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01 Apr 2020 | 08:12 PM UTC

Israel: Security forces clash with protesters amid nationwide lockdown April 1

Protesters clash with police in Jaffa on April 1 after a local resident was stopped and accused of breaking mandatory quarantine orders; further clashes and protests are possible in the near term



Clashes erupted between police officers and protesters in Jaffa on Wednesday, April 1, after a local resident was accused of breaking lockdown measures preventing people from being over 100 m (328 ft) from their home. While questioning the accused individual, locals encircled the officers and reportedly threw stones, burned tires, and blocked roads. Four people were arrested in the clashes.

On Wednesday, March 25, residents were ordered to remain in their homes unless they were undertaking vital activities, such as purchasing food and medicine or working in essential services. Citizens are also allowed to take a short walk but must remain within 100 m of their home. Effective Thursday, April 2, all Israeli citizens returning from abroad will be transported to hotels for a mandatory 14-day quarantine and will no longer be permitted to self-quarantine. Prime Minister Benjamin Netanyahu also announced on Wednesday that access will be severely restricted to and from the city of Bnei Brak, where a large number of COVID-19 cases have been recorded.

As of April 1, authorities have confirmed 6092 cases of COVID-19 nationwide, including 26 fatalities. Further international spread of the virus is to be expected over the near term.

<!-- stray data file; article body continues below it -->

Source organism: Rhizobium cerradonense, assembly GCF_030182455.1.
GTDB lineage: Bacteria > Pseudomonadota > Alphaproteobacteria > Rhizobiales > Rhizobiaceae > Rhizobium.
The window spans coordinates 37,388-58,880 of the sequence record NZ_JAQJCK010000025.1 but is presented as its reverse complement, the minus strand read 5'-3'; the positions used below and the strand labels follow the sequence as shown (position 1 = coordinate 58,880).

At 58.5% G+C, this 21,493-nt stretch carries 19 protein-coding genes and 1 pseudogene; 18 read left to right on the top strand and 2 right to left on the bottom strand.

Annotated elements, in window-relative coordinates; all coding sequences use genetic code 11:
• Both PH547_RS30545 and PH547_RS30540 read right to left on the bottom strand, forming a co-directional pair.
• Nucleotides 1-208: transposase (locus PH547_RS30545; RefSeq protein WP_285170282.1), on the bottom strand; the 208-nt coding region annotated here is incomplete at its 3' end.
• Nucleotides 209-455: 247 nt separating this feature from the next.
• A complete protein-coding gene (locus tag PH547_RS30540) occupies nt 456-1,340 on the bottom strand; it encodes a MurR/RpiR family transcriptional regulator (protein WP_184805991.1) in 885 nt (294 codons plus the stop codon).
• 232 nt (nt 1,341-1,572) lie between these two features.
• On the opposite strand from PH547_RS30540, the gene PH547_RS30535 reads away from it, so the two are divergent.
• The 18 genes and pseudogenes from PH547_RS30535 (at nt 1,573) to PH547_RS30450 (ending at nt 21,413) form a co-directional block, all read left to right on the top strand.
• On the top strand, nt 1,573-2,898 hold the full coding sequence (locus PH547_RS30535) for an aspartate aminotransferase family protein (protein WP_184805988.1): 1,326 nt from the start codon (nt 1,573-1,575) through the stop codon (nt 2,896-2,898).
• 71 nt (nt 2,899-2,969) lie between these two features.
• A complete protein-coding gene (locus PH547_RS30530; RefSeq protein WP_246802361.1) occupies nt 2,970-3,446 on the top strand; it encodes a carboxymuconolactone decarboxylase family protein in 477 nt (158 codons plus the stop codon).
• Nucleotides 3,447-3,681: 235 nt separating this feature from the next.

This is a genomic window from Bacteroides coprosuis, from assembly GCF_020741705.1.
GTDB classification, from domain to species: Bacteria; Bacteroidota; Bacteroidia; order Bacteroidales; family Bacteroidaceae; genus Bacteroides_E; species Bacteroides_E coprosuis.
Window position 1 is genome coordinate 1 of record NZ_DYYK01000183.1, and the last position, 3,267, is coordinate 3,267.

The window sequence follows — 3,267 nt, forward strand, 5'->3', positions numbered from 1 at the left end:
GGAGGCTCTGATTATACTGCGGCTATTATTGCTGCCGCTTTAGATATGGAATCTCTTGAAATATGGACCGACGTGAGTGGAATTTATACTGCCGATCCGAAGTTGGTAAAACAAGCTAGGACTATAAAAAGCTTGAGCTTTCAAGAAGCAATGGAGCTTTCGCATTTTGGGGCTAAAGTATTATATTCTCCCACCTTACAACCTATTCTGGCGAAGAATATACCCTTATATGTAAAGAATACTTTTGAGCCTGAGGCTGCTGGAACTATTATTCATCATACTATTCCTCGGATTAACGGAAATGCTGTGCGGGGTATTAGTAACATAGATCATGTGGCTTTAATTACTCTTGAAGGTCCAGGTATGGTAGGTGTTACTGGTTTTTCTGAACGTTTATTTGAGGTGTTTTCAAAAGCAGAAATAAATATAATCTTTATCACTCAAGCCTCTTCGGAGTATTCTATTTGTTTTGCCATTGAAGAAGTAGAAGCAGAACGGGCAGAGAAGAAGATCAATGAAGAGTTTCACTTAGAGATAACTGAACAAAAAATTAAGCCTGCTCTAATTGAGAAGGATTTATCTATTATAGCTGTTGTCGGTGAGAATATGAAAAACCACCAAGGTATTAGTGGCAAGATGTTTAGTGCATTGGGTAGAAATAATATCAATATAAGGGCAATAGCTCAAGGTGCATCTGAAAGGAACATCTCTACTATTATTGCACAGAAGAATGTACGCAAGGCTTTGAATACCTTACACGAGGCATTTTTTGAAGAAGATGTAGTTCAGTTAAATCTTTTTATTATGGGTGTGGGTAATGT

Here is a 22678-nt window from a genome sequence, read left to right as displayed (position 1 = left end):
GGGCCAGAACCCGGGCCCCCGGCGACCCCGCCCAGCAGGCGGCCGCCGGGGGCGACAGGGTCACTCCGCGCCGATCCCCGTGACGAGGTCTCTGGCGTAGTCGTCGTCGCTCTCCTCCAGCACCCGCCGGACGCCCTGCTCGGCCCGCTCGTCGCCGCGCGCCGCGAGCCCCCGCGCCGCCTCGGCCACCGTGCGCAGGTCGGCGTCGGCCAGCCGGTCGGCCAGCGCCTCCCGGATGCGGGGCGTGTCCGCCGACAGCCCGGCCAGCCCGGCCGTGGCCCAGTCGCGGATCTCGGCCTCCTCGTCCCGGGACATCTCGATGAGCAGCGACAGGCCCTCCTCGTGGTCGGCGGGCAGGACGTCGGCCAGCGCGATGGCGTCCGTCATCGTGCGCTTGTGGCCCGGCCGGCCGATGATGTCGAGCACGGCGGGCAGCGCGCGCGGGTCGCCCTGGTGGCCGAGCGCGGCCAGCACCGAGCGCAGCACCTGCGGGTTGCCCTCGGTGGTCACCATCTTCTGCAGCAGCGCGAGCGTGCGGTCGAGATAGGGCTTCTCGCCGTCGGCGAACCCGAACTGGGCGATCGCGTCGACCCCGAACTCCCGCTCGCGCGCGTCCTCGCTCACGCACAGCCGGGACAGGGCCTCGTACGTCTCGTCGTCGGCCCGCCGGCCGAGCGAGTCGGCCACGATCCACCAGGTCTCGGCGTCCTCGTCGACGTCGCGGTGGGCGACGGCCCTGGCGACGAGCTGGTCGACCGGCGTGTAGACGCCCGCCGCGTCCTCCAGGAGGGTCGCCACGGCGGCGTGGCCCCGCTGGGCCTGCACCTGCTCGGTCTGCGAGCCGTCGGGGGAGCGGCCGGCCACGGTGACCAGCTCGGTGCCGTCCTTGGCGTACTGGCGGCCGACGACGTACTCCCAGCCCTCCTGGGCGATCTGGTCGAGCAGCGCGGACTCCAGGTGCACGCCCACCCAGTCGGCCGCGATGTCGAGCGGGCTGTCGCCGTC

The first case of COVID-19 was reported on December 31 and the source of the outbreak has been linked to a wet market in Wuhan (Hubei province, China). Human-to-human and patient-to-medical staff transmission of the virus have been confirmed. Many of the associated fatalities have been due to pneumonia caused by the virus.

Cases of the virus have been confirmed in numerous countries and territories worldwide. Virus-screening and quarantining measures are being implemented at airports worldwide, as well as extensive travel restrictions. On March 11, the World Health Organization (WHO) declared the global outbreak a pandemic.

Pneumonia symptoms include dry cough, chest pain, fever, and trouble breathing. Pneumonia can be contagious and can be transmitted from human to human. The influenza virus, or the flu, is a common cause of viral pneumonia


Measures adopted by local authorities evolve quickly, and are usually effective immediately. Depending on the evolution of the outbreak in other countries, authorities are likely to modify, at very short notice, the list of countries whose travelers are subject to border control measures or entry restrictions upon their arrival to the territory in question. It is advised to postpone nonessential travel due to the risk that travelers may be refused entry or be subject to quarantine upon their arrival or during their stay.

To reduce the risk of transmission, travelers are advised to abide by the following measures:

  • Frequently clean hands by applying an alcohol-based hand rub or washing with soap and water.
  • When coughing and sneezing, cover mouth and nose with a flexed elbow or tissue; if used, throw the tissue away immediately and wash hands.
  • If experiencing a fever, cough, difficulty breathing, or any other symptoms suggestive of respiratory illness, including pneumonia, call emergency services before going to the doctor or hospital to prevent the potential spread of the disease.

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